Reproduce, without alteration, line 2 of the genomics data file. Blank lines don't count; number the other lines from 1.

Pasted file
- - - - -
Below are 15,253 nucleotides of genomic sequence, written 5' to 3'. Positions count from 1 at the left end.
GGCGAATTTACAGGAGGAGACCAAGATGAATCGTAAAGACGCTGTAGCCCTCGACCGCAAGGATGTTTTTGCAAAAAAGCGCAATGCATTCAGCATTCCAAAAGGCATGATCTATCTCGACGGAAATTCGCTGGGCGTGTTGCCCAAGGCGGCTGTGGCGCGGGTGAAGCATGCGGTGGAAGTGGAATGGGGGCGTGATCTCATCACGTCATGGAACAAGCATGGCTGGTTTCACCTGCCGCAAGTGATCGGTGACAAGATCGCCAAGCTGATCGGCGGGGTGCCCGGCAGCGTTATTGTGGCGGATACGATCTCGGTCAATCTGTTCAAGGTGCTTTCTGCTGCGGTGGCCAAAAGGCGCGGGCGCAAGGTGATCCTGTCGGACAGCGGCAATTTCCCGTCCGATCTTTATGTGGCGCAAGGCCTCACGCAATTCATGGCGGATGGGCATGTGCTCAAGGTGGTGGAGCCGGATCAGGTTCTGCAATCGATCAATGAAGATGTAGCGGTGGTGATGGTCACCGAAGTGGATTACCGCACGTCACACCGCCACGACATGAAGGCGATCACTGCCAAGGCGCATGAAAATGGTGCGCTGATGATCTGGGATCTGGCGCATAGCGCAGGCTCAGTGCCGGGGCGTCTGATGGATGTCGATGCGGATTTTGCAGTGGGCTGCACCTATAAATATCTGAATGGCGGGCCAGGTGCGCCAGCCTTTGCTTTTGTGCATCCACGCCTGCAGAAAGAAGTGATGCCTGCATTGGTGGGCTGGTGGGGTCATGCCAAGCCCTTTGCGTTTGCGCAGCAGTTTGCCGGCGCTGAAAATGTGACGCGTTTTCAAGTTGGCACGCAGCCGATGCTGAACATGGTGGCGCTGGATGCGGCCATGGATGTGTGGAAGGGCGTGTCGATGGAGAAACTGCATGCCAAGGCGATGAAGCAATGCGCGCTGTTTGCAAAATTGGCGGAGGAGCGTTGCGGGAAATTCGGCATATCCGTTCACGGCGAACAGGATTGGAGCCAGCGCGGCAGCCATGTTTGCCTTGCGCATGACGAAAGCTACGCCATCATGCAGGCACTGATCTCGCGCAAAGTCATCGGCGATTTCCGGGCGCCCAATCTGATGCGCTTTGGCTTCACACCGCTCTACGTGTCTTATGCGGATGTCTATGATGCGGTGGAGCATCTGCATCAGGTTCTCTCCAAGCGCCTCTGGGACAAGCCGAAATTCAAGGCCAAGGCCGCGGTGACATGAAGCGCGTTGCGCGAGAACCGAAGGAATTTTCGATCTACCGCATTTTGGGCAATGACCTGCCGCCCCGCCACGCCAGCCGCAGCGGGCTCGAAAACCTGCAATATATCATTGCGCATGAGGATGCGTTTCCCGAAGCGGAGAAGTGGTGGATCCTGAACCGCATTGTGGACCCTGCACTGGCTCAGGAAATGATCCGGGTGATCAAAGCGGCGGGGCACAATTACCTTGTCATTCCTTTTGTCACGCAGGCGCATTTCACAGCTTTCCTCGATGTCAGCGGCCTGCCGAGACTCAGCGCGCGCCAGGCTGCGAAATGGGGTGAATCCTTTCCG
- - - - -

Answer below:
GGCGAATTTACAGGAGGAGACCAAGATGAATCGTAAAGACGCTGTAGCCCTCGACCGCAAGGATGTTTTTGCAAAAAAGCGCAATGCATTCAGCATTCCAAAAGGCATGATCTATCTCGACGGAAATTCGCTGGGCGTGTTGCCCAAGGCGGCTGTGGCGCGGGTGAAGCATGCGGTGGAAGTGGAATGGGGGCGTGATCTCATCACGTCATGGAACAAGCATGGCTGGTTTCACCTGCCGCAAGTGATCGGTGACAAGATCGCCAAGCTGATCGGCGGGGTGCCCGGCAGCGTTATTGTGGCGGATACGATCTCGGTCAATCTGTTCAAGGTGCTTTCTGCTGCGGTGGCCAAAAGGCGCGGGCGCAAGGTGATCCTGTCGGACAGCGGCAATTTCCCGTCCGATCTTTATGTGGCGCAAGGCCTCACGCAATTCATGGCGGATGGGCATGTGCTCAAGGTGGTGGAGCCGGATCAGGTTCTGCAATCGATCAATGAAGATGTAGCGGTGGTGATGGTCACCGAAGTGGATTACCGCACGTCACACCGCCACGACATGAAGGCGATCACTGCCAAGGCGCATGAAAATGGTGCGCTGATGATCTGGGATCTGGCGCATAGCGCAGGCTCAGTGCCGGGGCGTCTGATGGATGTCGATGCGGATTTTGCAGTGGGCTGCACCTATAAATATCTGAATGGCGGGCCAGGTGCGCCAGCCTTTGCTTTTGTGCATCCACGCCTGCAGAAAGAAGTGATGCCTGCATTGGTGGGCTGGTGGGGTCATGCCAAGCCCTTTGCGTTTGCGCAGCAGTTTGCCGGCGCTGAAAATGTGACGCGTTTTCAAGTTGGCACGCAGCCGATGCTGAACATGGTGGCGCTGGATGCGGCCATGGATGTGTGGAAGGGCGTGTCGATGGAGAAACTGCATGCCAAGGCGATGAAGCAATGCGCGCTGTTTGCAAAATTGGCGGAGGAGCGTTGCGGGAAATTCGGCATATCCGTTCACGGCGAACAGGATTGGAGCCAGCGCGGCAGCCATGTTTGCCTTGCGCATGACGAAAGCTACGCCATCATGCAGGCACTGATCTCGCGCAAAGTCATCGGCGATTTCCGGGCGCCCAATCTGATGCGCTTTGGCTTCACACCGCTCTACGTGTCTTATGCGGATGTCTATGATGCGGTGGAGCATCTGCATCAGGTTCTCTCCAAGCGCCTCTGGGACAAGCCGAAATTCAAGGCCAAGGCCGCGGTGACATGAAGCGCGTTGCGCGAGAACCGAAGGAATTTTCGATCTACCGCATTTTGGGCAATGACCTGCCGCCCCGCCACGCCAGCCGCAGCGGGCTCGAAAACCTGCAATATATCATTGCGCATGAGGATGCGTTTCCCGAAGCGGAGAAGTGGTGGATCCTGAACCGCATTGTGGACCCTGCACTGGCTCAGGAAATGATCCGGGTGATCAAAGCGGCGGGGCACAATTACCTTGTCATTCCTTTTGTCACGCAGGCGCATTTCACAGCTTTCCTCGATGTCAGCGGCCTGCCGAGACTCAGCGCGCGCCAGGCTGCGAAATGGGGTGAATCCTTTCCG